You may have read about Sears Island in a newspaper or guidebook. Or you may have heard about the 940-acre island at the head of Penobscot Bay from a friend or relative. Whatever the reason, you have decided you must see one of the largest undeveloped islands in Maine for yourself.
You’re motivated enough to find it on your own, so I won’t give directions. But I will offer some information that might help the beginner understand what is at stake in the woods and shores of Sears Island.

First, don’t expect a big brown sign with white lettering that says something like OWNED BY THE DEPARTMENT OF CONSERVATION or NATURE PRESERVE. You’ll know you’ve made it to the island when you reach the end of a paved causeway and have to park near a concrete highway divider and a chain link fence with a DEPARTMENT OF TRANSPORTATION sign.

“Transportation?” you might be wondering, “Why would the Department of Transportation own an entire island with nothing on it in the middle of Penobscot Bay?”

What you might not know is that the concrete highway divider and the chain link fence and the DEPARTMENT OF TRANSPORTATION sign are what remain of a decades-long conflict over the fate of Sears Island. Fifty years ago there was no road, not even a causeway. To get to the island you would have had to wait until low tide exposed the narrow sandbar that connected the island to the mainland.

Step around the barrier and onto the island. The causeway road continues up a gradual hill straight ahead. Follow the road along the spine of the island, but bear left onto a gravel right-of-way. Look for a trail on your left.

Be prepared to get lost. There are no trail markers, no maps at the entrance. You have to discover Sears Island yourself. And when you do, after you slog through alder swamps and shuffle through fields of brittle dying ferns and stumble upon old stone walls, you still might not understand what all the fuss is about.

Follow the trail east to an overgrown clearing and stone foundation, remains of a farm that once held cows, pigs, and sheep, the last habitation of the island. Native Americans called the place Wassumkeag, after the bright, shining sand beach on the eastern side that was a landmark along canoe routes more than 3,000 years ago. Later, the island was named Brigadier’s Island. Several families lived on the island and farmed. David Sears bought the island in 1813 and turned it into a summer estate, which burned in 1893. Bangor & Aroostook Railroad bought the island in 1905, although a few people continued to farm. Legend has it that the island moonlighted as a landing point for smuggled liquor during prohibition.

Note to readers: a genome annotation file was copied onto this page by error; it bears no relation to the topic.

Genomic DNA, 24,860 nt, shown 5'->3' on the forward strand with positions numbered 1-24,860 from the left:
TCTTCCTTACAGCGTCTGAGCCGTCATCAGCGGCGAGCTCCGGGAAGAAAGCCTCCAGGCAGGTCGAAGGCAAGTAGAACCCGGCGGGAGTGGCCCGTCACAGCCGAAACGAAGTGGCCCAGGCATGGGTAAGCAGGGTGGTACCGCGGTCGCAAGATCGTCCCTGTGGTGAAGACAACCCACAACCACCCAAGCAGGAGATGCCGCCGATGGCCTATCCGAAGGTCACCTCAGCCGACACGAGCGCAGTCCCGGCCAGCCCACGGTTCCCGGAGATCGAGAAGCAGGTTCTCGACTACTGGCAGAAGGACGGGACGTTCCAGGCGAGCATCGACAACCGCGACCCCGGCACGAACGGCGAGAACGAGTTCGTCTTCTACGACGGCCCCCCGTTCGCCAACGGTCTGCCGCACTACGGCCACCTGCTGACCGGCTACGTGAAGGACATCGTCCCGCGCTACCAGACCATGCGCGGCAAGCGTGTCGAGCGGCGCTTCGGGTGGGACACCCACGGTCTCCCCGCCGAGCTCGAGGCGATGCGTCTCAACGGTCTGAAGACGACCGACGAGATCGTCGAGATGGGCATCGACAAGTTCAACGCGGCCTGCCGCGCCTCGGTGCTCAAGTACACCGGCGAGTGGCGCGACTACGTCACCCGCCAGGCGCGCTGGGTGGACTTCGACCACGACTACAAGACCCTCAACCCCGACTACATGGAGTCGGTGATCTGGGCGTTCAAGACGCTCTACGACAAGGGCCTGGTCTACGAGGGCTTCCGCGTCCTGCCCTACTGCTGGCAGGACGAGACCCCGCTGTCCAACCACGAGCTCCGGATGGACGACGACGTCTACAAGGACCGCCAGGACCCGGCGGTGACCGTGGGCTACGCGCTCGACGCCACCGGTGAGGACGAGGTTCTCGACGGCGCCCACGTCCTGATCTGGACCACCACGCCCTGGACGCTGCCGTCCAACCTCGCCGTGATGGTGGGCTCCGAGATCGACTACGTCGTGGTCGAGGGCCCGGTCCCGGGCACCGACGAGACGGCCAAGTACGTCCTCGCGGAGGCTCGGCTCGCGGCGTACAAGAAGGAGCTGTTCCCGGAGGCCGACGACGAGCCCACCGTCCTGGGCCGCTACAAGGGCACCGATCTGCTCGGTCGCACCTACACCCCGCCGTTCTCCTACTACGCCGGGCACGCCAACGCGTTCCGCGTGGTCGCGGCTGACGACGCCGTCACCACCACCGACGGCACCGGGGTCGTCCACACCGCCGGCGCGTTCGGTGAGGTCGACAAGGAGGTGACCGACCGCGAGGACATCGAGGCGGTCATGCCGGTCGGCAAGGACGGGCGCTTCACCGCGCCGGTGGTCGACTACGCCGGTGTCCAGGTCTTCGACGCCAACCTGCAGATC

The farm was finally abandoned in 1934, and the island began its gradual reversion to a natural state. Ferns hang over stone walls in lacy brown waterfalls. Fallen apples rot beneath uncut hay and deer trails crisscross overgrown carriage roads.

If you can find your way back to the right-of-way, follow it to the end, where an old electrical tower still stands. This is all that is left of plans to build a power plant on the island. In 1971, Maine Clean Fuels proposed a $150 million oil refinery, but the application was denied by the old Maine Environmental Improvement Commission, on the basis that estimated effects on employment in the area did not justify construction. Later that year, Central Maine Power announced plans to construct a nuclear power plant.

“Once we add industry to the island, there goes Penobscot Bay,” said Jim Verrill of Searsport in a 1974 interview, now in the collection of the Maine Folklife Center. “If we let them build this,” Verrill said, “years down the road we’ll ask, `Why do we let this happen? Why did we let them do this?’ and then its going to be too late.”

CMP gave up on the nuclear plant (after geologists discovered a fault line beneath the island) and in 1977 filed a petition to erect a 600-megawatt coal-fired power plant instead, at a cost of $795 million. DOT planned to build a port to accept coal shipments for the power plant and other containerized cargo. Both the Natural Resources Council of Maine and the Office of Energy Resources petitioned to intervene. The Maine Public Utilities Commission found that CMP overestimated future energy consumption and denied the application.

Maine Department of Transportation went ahead with plans for a bulk cargo and container port, without the coal. Together with Eastport and Portland, Searsport was the center of a “three-port strategy” that would open Maine to the world. Wood chips, paper, and potatoes pouring forth from the northern hinterland would be linked via highway and rail to the shipping port at Sears Island. Jobs would be created for the economically depressed Waldo County, and Searsport would once again be a seafaring town.

If the state had known what was to unfold over the next 25 years, it probably would have taken its cargo port dreams elsewhere.

Follow the paved road as it curves west and downhill to the shore. Walk out on the rock pier that has been taken over by weeds. Stare out into the steely blue waves of the bay, over a raft of eiders bouncing on the swells, through the fog to the oil tanks of Mack Point. It’s like looking into a mirror from the past, for the image of Mack Point could well have been Sears Island, and you could be standing on the mainland, looking across Long Cove at the storage containers and docks on Sears Island. Instead you are here, looking there. Instead, the road and this half-built pier are as far as DOT got.